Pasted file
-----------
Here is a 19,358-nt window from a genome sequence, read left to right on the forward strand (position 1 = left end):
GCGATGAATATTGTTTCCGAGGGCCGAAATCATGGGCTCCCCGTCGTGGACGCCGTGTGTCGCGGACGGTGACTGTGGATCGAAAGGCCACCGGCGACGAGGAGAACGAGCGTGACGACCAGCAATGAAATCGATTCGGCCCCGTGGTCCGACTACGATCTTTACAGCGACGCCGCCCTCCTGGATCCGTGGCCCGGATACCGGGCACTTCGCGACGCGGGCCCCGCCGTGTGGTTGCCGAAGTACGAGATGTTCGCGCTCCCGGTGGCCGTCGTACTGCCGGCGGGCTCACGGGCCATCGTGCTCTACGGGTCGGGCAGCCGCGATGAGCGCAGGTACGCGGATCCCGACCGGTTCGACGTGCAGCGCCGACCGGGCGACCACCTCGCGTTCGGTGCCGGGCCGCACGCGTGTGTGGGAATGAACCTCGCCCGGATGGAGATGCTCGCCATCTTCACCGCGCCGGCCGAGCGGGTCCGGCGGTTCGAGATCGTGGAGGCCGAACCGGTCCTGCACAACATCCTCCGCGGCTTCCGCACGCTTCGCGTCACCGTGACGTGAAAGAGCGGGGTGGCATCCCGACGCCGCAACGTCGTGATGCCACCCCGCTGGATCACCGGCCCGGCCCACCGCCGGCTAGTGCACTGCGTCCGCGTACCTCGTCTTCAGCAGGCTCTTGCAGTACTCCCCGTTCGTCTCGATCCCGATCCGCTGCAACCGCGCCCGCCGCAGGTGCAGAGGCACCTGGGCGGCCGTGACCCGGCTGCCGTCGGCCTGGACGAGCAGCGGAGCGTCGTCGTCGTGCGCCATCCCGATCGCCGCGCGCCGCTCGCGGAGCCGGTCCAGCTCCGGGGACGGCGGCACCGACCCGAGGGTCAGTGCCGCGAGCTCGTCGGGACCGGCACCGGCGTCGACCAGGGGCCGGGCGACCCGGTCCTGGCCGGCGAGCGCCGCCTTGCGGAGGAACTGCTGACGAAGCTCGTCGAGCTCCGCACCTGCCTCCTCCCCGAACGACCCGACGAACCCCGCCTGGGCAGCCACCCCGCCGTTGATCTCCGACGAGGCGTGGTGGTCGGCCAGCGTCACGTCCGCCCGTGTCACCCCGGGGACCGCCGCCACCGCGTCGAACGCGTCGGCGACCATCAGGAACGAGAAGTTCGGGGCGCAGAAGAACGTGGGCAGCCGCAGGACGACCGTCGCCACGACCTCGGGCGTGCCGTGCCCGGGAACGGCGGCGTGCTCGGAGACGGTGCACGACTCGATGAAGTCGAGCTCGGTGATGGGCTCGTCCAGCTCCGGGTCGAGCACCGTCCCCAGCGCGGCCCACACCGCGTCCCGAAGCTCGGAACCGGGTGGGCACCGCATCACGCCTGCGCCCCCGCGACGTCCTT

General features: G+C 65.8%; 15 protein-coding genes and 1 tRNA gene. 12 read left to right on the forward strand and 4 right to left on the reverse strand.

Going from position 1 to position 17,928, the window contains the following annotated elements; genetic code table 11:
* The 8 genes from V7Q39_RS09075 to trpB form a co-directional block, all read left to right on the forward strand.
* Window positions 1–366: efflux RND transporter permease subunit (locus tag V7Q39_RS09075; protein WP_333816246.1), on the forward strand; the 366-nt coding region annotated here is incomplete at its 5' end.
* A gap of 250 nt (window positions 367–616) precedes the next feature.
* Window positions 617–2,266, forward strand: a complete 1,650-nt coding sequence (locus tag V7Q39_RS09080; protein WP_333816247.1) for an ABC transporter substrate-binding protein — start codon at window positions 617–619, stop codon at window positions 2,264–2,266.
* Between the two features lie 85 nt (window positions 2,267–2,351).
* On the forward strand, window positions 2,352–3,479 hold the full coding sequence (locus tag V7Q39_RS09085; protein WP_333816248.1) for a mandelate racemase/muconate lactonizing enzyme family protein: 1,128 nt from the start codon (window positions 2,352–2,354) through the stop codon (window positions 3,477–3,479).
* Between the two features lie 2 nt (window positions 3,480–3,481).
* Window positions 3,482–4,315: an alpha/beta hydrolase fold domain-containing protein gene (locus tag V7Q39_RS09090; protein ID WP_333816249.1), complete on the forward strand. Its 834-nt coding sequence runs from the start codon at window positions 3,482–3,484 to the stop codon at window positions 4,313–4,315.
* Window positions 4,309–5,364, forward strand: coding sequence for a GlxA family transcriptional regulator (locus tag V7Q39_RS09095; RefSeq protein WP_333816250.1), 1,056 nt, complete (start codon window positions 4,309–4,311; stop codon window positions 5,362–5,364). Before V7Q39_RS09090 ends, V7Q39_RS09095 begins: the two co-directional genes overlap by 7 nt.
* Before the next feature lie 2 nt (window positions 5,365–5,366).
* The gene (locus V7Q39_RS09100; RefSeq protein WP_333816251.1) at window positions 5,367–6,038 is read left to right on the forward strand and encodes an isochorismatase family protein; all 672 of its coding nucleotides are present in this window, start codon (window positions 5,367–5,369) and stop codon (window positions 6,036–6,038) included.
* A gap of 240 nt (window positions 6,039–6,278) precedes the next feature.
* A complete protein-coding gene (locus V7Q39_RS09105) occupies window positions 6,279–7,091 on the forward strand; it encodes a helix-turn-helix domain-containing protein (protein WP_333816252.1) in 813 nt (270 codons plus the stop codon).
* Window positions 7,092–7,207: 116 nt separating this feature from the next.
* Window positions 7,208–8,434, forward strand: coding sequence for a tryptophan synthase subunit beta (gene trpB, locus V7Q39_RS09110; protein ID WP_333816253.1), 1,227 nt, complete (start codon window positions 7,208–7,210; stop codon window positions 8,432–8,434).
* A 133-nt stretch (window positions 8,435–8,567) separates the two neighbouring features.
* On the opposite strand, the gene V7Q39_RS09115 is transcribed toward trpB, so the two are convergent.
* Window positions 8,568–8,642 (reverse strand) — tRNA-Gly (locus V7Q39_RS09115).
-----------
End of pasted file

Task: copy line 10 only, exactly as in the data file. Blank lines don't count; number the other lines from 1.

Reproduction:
* On the forward strand, window positions 2,352–3,479 hold the full coding sequence (locus tag V7Q39_RS09085; protein WP_333816248.1) for a mandelate racemase/muconate lactonizing enzyme family protein: 1,128 nt from the start codon (window positions 2,352–2,354) through the stop codon (window positions 3,477–3,479).